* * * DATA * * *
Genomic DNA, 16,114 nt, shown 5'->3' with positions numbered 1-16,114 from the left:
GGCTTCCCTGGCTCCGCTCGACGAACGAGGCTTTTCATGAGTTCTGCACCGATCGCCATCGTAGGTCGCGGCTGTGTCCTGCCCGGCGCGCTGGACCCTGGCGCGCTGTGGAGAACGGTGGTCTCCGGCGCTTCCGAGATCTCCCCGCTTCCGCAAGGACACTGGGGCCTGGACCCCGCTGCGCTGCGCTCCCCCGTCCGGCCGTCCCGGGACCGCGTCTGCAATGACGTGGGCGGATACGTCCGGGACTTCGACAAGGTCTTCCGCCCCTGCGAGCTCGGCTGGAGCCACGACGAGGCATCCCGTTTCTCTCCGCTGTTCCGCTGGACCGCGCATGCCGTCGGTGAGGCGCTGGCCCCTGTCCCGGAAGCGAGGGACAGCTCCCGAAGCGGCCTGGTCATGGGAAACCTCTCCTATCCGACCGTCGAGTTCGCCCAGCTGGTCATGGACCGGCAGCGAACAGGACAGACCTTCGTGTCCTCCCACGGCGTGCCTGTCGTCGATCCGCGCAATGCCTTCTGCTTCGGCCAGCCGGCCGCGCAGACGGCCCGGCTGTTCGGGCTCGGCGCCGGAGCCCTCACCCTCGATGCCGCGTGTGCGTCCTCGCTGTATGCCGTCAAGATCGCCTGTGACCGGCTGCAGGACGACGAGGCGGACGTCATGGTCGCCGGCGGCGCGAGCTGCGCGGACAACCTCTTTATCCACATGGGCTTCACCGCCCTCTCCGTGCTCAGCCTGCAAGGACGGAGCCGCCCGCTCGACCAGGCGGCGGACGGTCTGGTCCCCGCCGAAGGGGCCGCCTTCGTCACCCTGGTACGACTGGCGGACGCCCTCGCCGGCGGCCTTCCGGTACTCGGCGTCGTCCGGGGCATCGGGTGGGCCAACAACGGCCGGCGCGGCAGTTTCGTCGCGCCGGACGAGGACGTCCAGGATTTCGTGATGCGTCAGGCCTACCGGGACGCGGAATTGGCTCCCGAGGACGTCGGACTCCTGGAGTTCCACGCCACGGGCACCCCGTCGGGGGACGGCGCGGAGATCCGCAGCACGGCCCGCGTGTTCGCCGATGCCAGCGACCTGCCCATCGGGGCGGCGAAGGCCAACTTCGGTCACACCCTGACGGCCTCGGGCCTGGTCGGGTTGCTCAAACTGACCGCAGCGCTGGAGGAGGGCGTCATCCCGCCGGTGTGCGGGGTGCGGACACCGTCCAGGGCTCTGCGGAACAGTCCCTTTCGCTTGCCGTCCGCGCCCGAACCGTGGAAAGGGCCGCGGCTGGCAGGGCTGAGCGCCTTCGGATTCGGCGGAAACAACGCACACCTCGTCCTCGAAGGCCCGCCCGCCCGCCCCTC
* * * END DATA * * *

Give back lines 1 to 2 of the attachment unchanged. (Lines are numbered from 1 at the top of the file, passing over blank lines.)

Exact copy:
Genomic DNA, 16,114 nt, shown 5'->3' with positions numbered 1-16,114 from the left:
GGCTTCCCTGGCTCCGCTCGACGAACGAGGCTTTTCATGAGTTCTGCACCGATCGCCATCGTAGGTCGCGGCTGTGTCCTGCCCGGCGCGCTGGACCCTGGCGCGCTGTGGAGAACGGTGGTCTCCGGCGCTTCCGAGATCTCCCCGCTTCCGCAAGGACACTGGGGCCTGGACCCCGCTGCGCTGCGCTCCCCCGTCCGGCCGTCCCGGGACCGCGTCTGCAATGACGTGGGCGGATACGTCCGGGACTTCGACAAGGTCTTCCGCCCCTGCGAGCTCGGCTGGAGCCACGACGAGGCATCCCGTTTCTCTCCGCTGTTCCGCTGGACCGCGCATGCCGTCGGTGAGGCGCTGGCCCCTGTCCCGGAAGCGAGGGACAGCTCCCGAAGCGGCCTGGTCATGGGAAACCTCTCCTATCCGACCGTCGAGTTCGCCCAGCTGGTCATGGACCGGCAGCGAACAGGACAGACCTTCGTGTCCTCCCACGGCGTGCCTGTCGTCGATCCGCGCAATGCCTTCTGCTTCGGCCAGCCGGCCGCGCAGACGGCCCGGCTGTTCGGGCTCGGCGCCGGAGCCCTCACCCTCGATGCCGCGTGTGCGTCCTCGCTGTATGCCGTCAAGATCGCCTGTGACCGGCTGCAGGACGACGAGGCGGACGTCATGGTCGCCGGCGGCGCGAGCTGCGCGGACAACCTCTTTATCCACATGGGCTTCACCGCCCTCTCCGTGCTCAGCCTGCAAGGACGGAGCCGCCCGCTCGACCAGGCGGCGGACGGTCTGGTCCCCGCCGAAGGGGCCGCCTTCGTCACCCTGGTACGACTGGCGGACGCCCTCGCCGGCGGCCTTCCGGTACTCGGCGTCGTCCGGGGCATCGGGTGGGCCAACAACGGCCGGCGCGGCAGTTTCGTCGCGCCGGACGAGGACGTCCAGGATTTCGTGATGCGTCAGGCCTACCGGGACGCGGAATTGGCTCCCGAGGACGTCGGACTCCTGGAGTTCCACGCCACGGGCACCCCGTCGGGGGACGGCGCGGAGATCCGCAGCACGGCCCGCGTGTTCGCCGATGCCAGCGACCTGCCCATCGGGGCGGCGAAGGCCAACTTCGGTCACACCCTGACGGCCTCGGGCCTGGTCGGGTTGCTCAAACTGACCGCAGCGCTGGAGGAGGGCGTCATCCCGCCGGTGTGCGGGGTGCGGACACCGTCCAGGGCTCTGCGGAACAGTCCCTTTCGCTTGCCGTCCGCGCCCGAACCGTGGAAAGGGCCGCGGCTGGCAGGGCTGAGCGCCTTCGGATTCGGCGGAAACAACGCACACCTCGTCCTCGAAGGCCCGCCCGCCCGCCCCTC